Tighter budget belt

By Vanessa Morton

While Chicago is faced with a $635.7 million budget deficit for the upcoming year, the mayor is determined to bring the city out of its financial hole. Mayor Rahm Emanuel plans to save money through the use of creative reform methods, an increase in revenue taxes and cutbacks on spending.

Emanuel unveiled a 2012 budget proposal at a City Council “special meeting” on Oct. 12, which included consolidating police and fire departments, management layoffs and a raise in water fees.

As he delivered his first annual budget speech, he told the council it was a time for serious change.

“Chicago cannot afford this kind of government any longer,” Emanuel said. “A budget is about priorities, and this deficit is an opportunity to get it right. We can either start shaping our city’s future or let it shape us.”

During the speech, Emanuel stressed that city taxpayers would not see an increase in property and sales taxes, nor will a new city income tax be utilized, which will help cut the city’s head tax in half, as previously reported by The Chronicle on Oct. 10.

“What we cannot do, however, is protect the status quo by asking more of Chicago’s taxpayers,” Emanuel said. “Raising taxes will drive more people and families from our city and discourage businesses from coming here—or those already here from staying.”

Alderman Margaret Laurino (39th Ward) praised the mayor in his efforts to save the city money while avoiding a property and sales tax increase.

“The proposed Chicago city budget is a good one, and there are no sales or property tax increases,” Laurino said. “And while there’s pain to share, the budget offers stability for future years by making some hard choices today.”

Chicago residents would see a water fee increase if the proposals are approved by the City Council sometime in mid-November. The fee increase is a result of the 100-year-old pipelines that threaten the city from producing quality water. The proposed plan is to replace all 900 miles of water pipes and upgrade the sewage system.

According to Emanuel, Chicago residents currently pay the lowest price for water out of any big cities in America. Despite the fee, not only would Chicago water rates continue to remain among the cheapest in the Great Lakes, but accelerating the repairs would protect health and create 18,000 jobs during the next 10 years.

“This is one of the largest infrastructure projects in the country initiated by a city,” Emanuel said.

Alderman Pat Dowell (3rd Ward) said she wasn’t opposed to an increase in water fees and believes that people could probably learn something from this.

“Nobody likes to see things raised, but I don’t really have a problem raising that particular fee when you look at the fact that water fees in Chicago are among the lowest in the country,” Dowell said. “I think it will go a long way to help people, perhaps, realize the importance of water as a commodity and seek to conserve it.”

Emanuel also proposed a consolidation of the Chicago Police and Fire departments, which he said simultaneously work together in responding to 60–75 percent of all emergencies.

He also wants to combine 25 police districts to make 22; five CPD offices along with five detective bureaus into three: North, Central and South; and remove police vacancies from the budget. The reorganization is projected to save the city $82 million.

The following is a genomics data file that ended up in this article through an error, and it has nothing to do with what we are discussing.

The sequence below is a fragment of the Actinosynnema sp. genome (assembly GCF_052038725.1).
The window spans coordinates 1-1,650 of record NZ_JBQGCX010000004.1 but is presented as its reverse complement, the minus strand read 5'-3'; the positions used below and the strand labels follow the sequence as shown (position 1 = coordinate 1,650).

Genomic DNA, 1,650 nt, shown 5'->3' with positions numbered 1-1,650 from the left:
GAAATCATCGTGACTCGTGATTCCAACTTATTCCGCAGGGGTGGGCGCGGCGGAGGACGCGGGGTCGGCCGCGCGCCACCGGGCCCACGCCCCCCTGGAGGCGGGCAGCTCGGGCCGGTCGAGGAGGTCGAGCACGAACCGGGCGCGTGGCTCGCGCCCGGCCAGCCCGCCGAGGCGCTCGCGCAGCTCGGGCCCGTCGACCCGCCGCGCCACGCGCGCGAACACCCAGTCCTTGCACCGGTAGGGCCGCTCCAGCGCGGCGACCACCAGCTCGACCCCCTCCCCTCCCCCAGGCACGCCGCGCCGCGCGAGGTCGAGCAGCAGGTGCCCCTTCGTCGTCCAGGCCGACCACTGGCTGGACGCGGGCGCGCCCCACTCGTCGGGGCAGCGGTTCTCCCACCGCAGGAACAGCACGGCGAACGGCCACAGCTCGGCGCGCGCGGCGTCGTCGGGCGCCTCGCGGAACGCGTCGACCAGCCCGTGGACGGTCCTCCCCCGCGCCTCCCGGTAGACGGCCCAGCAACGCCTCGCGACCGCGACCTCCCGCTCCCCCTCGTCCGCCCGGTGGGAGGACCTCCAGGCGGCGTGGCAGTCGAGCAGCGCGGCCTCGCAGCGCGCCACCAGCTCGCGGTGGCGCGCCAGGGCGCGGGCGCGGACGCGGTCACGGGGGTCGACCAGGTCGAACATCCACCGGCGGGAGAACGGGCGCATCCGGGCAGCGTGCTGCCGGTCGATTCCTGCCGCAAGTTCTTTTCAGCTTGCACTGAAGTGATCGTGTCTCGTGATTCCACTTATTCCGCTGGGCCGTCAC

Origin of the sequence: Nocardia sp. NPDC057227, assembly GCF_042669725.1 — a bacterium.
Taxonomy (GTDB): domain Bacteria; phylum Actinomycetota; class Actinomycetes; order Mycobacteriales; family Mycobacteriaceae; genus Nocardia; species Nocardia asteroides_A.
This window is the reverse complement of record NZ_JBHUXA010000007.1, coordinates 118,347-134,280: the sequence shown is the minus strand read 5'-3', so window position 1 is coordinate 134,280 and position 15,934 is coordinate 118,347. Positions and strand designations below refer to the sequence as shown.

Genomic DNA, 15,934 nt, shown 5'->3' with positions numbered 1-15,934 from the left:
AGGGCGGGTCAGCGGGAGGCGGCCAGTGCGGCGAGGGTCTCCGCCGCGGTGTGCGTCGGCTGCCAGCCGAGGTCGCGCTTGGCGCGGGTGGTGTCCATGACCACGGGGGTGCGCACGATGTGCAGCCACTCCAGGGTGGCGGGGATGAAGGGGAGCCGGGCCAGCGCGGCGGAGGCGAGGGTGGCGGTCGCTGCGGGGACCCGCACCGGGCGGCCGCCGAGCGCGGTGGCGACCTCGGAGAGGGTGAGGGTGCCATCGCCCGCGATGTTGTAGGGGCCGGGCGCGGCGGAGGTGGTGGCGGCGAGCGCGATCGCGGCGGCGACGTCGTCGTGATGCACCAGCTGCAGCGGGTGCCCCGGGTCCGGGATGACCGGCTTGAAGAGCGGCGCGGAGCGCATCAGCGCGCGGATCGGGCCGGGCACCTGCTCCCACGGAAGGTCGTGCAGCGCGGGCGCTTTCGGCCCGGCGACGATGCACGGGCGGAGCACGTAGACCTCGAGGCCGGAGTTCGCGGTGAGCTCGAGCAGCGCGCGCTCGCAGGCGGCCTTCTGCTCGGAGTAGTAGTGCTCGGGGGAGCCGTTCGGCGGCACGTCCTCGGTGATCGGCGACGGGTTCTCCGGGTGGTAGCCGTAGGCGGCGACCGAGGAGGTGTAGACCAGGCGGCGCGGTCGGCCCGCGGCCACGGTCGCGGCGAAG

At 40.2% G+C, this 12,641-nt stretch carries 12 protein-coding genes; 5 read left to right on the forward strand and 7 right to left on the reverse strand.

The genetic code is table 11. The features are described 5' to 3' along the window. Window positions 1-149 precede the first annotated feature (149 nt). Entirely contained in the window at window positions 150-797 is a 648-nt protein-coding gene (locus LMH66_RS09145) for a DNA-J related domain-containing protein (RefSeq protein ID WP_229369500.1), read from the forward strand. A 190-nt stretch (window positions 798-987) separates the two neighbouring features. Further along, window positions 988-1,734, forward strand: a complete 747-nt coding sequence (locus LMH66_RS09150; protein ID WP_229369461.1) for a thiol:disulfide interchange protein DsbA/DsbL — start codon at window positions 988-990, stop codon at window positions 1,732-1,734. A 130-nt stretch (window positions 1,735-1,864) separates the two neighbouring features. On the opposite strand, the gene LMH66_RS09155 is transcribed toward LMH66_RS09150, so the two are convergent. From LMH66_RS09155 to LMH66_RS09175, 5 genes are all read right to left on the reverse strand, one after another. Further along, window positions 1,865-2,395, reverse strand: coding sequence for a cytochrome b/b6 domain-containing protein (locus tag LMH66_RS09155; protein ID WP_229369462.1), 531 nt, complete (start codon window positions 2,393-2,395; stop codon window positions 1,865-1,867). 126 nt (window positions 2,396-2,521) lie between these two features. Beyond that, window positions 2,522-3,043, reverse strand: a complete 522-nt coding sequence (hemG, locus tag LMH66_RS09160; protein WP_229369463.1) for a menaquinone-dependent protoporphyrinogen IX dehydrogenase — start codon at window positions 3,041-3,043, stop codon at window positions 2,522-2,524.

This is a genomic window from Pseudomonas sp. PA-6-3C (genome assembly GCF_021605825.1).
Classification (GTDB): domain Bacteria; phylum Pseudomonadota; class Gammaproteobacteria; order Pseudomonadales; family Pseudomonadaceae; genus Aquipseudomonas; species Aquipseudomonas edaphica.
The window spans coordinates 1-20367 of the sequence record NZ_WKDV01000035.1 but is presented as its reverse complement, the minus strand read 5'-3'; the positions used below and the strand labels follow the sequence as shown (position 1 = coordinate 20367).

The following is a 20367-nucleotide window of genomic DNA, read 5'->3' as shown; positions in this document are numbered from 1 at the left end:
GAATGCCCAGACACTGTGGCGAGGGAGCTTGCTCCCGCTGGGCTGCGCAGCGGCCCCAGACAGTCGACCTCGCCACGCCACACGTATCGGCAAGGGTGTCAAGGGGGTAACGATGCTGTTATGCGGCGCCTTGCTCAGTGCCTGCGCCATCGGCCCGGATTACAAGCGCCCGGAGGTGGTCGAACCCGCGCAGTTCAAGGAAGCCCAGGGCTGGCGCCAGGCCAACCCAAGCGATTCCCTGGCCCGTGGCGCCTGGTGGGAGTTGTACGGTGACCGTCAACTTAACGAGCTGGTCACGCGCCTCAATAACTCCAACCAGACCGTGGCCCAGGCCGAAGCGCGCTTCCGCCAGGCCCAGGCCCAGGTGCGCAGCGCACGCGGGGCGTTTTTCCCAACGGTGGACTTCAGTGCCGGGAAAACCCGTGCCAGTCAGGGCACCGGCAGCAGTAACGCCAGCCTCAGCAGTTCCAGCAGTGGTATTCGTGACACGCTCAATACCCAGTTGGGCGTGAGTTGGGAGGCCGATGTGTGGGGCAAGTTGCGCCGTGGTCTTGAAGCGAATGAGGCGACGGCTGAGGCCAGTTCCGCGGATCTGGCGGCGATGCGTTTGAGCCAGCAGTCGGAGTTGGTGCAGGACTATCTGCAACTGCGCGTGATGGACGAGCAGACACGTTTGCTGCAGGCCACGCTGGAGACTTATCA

“Chicago will be the first large city in the United States to combine police and fire services into one coordinated public safety headquarters,” Emanuel said. “We will lead the nation with this new model for keeping our public safe.”

However, Alderman Walter Burnett Jr. (27th Ward), whose ward includes one of the police districts, was left to question the specifics of such a proposal. While he said he understood the reason for consolidation, he worried how his community would feel about it.

“The superintendent told us we’re going to get more cops and a little more service; we just won’t have the buildings and I understand that,” Burnett said. “But I’m concerned because I know my community is going to be concerned. There are just some folks [who] feel more comfortable with having police buildings close to them.”

Dowell felt differently and explained this proposal was one she was most pleased with, but as for communities becoming less safe, she disagreed.

“Buildings don’t protect people,” Dowell said. “It’s the policemen [who] protect and serve the people of Chicago. What we need is more policemen on the streets, and I know my residents want them to respond to their calls faster and be more visible. We want to see police patrolling.”

Emanuel also proposed a $2 congestion tax on parking lots downtown and in River North during the weekday, which is expected to save $28 million. He also added that heavier cars or trucks will see an increase in city sticker prices, now requiring them to pay $135 instead of $120, raising $14.8 million for the city.

Libraries will close for four hours on Monday and Friday mornings, which is estimated to save $7 million.

The mayor also plans to raise hotel accommodation taxes to avoid eliminating any events that travelers from all over the world come to see. In doing so, he will raise the total hotel tax from 15.4 to 16.4 percent— $1.78 as the average tax per room per night—raising $14 million.

After adding up all of the cuts, reforms, efficiencies and savings—in the 600-plus pages—of the proposed budget, an anticipated total amount of $417 million would help eliminate the city’s deficit by two-thirds.

“In all of these reforms, we will be guided by principle, pragmatism and progress—not politics,” Emanuel said. “What we simply cannot do is to temporize any longer. We can’t kick the can down the road because we’ve run out of road. If we can summon the political courage to address these challenges through new thinking and tough choices, I’m convinced that we can build a strong future for Chicago families.”